Vietnam stretches as a banana-shaped strip between two major river systems, the Mekong and the Red River, along the eastern part of the Southeast Asian peninsula. The country is about 8 times the size of Switzerland and has about 12 times the population of Switzerland. For more than 1000 years Vietnam was under Chinese rule and from 1883 to 1954 the French occupied the country. Influences from both “occupying states” are still clearly recognizable today and partly characterize the landscape and the cuisine. After 1954, the country divided at the “Cloud Pass”; the north was supported by the Russians and a communist regime ruled. The French and later the Americans supported the South but lost the war. In 1975 the North won and unified the country.
The main attractions in the north are junk rides in Halong Bay, in the central area there are the “Perfume River”, the “Cloud Pass” and Hoi An, a typical rural town with a long, fine sandy beach, which makes perfect bathing holiday dreams come true. In the south, lively Saigon (Ho Chi Minh City) dominates, but also the delta of the Mekong River, about 70km away.
According to topmbadirectory, Vietnam’s area is approximately 93% that of Germany. The country encompasses the vast plains of the Red River and Mekong river deltas, the entire eastern mainland coast of Southeast Asia, and the long mountain ranges and plateaux of the hinterland. The north-south extent is about 1650 km, the east-west width is up to 600 km, while the narrowest point in central Vietnam is only 50 km wide. The geography of Vietnam is also described as a “bamboo stick with two rice bowls”: In the north and south there are two fertile river deltas that supply rice, with a narrow, rather barren area between them as a connection, characterized by forest and mountains. Three quarters of Vietnam is covered by mountains and plateaus.
The climate differs significantly between North and South Vietnam. The north has a temperate tropical alternating climate, there is a cool season from November to April and a hot one from May to October. The south is tropical: warm to very hot throughout the year, slightly cooler from November to January, hot from February to May and with a rainy season between May and October. The cloud pass north of Da Nang forms the weather divide between these areas. During the rainy season, typhoons often rage, causing flooding in the Mekong Delta in particular, but also in other coastal regions.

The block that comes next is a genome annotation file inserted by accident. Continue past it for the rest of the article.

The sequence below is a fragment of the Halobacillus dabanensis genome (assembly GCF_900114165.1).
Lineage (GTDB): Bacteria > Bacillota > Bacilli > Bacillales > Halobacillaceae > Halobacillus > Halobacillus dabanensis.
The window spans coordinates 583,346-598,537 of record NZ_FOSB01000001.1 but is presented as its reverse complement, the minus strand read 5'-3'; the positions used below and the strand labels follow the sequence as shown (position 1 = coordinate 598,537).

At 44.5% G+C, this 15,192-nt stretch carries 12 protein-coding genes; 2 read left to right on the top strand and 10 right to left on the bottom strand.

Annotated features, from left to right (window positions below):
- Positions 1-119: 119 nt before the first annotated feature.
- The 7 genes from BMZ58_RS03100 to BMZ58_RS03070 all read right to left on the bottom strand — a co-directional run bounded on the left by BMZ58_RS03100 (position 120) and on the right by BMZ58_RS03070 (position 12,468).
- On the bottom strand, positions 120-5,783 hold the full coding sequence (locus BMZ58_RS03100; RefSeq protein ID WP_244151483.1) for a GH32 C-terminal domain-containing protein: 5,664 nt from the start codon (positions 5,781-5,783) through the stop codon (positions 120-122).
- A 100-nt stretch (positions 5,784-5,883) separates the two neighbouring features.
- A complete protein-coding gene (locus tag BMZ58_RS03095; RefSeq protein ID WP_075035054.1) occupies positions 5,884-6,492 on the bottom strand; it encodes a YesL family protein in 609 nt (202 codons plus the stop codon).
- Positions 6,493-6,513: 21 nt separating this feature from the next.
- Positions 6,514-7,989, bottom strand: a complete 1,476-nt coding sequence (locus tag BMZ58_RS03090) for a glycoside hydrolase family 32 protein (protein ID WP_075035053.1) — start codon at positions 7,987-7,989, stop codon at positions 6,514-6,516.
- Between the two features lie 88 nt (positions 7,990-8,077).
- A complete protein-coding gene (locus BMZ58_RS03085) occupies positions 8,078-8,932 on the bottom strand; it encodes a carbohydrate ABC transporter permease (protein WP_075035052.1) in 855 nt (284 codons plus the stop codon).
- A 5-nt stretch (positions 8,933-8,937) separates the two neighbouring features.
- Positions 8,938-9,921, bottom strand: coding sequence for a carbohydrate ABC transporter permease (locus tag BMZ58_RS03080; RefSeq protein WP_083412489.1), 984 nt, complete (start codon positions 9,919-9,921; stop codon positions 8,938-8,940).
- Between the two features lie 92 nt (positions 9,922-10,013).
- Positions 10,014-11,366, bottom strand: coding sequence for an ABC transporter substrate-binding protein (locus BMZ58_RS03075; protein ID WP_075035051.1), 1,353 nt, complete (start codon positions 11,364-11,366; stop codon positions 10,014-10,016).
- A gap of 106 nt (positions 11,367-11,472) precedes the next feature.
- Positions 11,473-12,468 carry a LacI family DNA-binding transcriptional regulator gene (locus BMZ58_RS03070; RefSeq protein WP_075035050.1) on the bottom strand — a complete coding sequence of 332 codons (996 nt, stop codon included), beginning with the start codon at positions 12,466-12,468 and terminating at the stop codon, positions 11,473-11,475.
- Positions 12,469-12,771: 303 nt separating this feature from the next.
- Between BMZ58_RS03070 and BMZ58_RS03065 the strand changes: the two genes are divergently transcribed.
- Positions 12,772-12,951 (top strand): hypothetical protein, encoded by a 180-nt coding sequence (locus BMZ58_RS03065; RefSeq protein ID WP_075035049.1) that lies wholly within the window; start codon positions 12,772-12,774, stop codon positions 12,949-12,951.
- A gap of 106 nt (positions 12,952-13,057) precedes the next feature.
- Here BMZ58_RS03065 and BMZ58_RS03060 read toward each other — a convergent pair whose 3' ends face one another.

The two most important cities by far are the capital Hanoi (Hà Nội) and Vietnam’s largest city Ho Chi Minh City (Thành phố Hồ Chí Minh, formerly Saigon). While the latter is one of the fastest growing boom cities in the world and is seen as the economic hub of ASEAN, Hà Nội has a reputation for being quieter and more elegant. In fact, Hà Nội lags far behind the southern metropolis in economic matters.
The use of environmental toxins by the USA during the Vietnam War caused lasting damage to Vietnamese nature. In particular, dioxin-containing herbicides such as Agent Orange, of which the US Air Force sprayed about 40 million liters over the country, are still having an effect in large areas of the country because they decompose very slowly and have a half-life of about a decade. About half of the mangrove swamps that cannot regenerate themselves were destroyed during the war. The leafless slopes in the interior still cannot be reforested because only very hardy grasses that are very susceptible to wildfires during the dry season can survive. During the rainy season, these regions are therefore subject to extremely severe erosion.
Vietnam has a rich wildlife, but it is threatened by ongoing forest destruction and poaching. According to recent estimates, only around 200 tigers and less than 60 Asian elephants live there, and their survival is questionable. The Javan rhinos, which were long restricted to the area of the Cat Tien National Park in Vietnam, were wiped out by poaching in 2010. Outside of Vietnam, the rare animals only live in the Ujung Kulon National Park on the island of Java. Other mammals include primates (crested gibbons, slow lorises, langurs, macaques), carnivores (including sun bears, marbled cats and several species of civets), even-toed ungulates (antschile, muntjac, deer, bantengrinder, gaur) and numerous species of bats and rodents. The bird world is also rich in species, these include pheasants, hornbills, owls, birds of prey, herons and numerous songbirds. Crocodiles, snakes, lizards and frogs also make their home in this country, as well as countless species of insects and invertebrates. Several new species of Vietnam were described in the 1990s, including Vu Quang cattle and several Muntjas. Vu Quang cattle are protected in Vu Quang National Park.
The population of Vietnam is estimated to be between 86.9 million and 91.5 million. The population is very young on average: nationwide in 2005 about 32% of the people were under 14 years old and only about 5.6% are over 65. The population growth is estimated at 1.3% to 1.4%. The birth rate is tending to fall (2005: 17.07 births per 1000 and 1.94 children per woman), while the death rate is also falling due to improved medical conditions (2005: 6.2 per 1000). Overall life expectancy from 2010 to 2015 was 75.7 years (70.7 years for men and 80.3 years for women).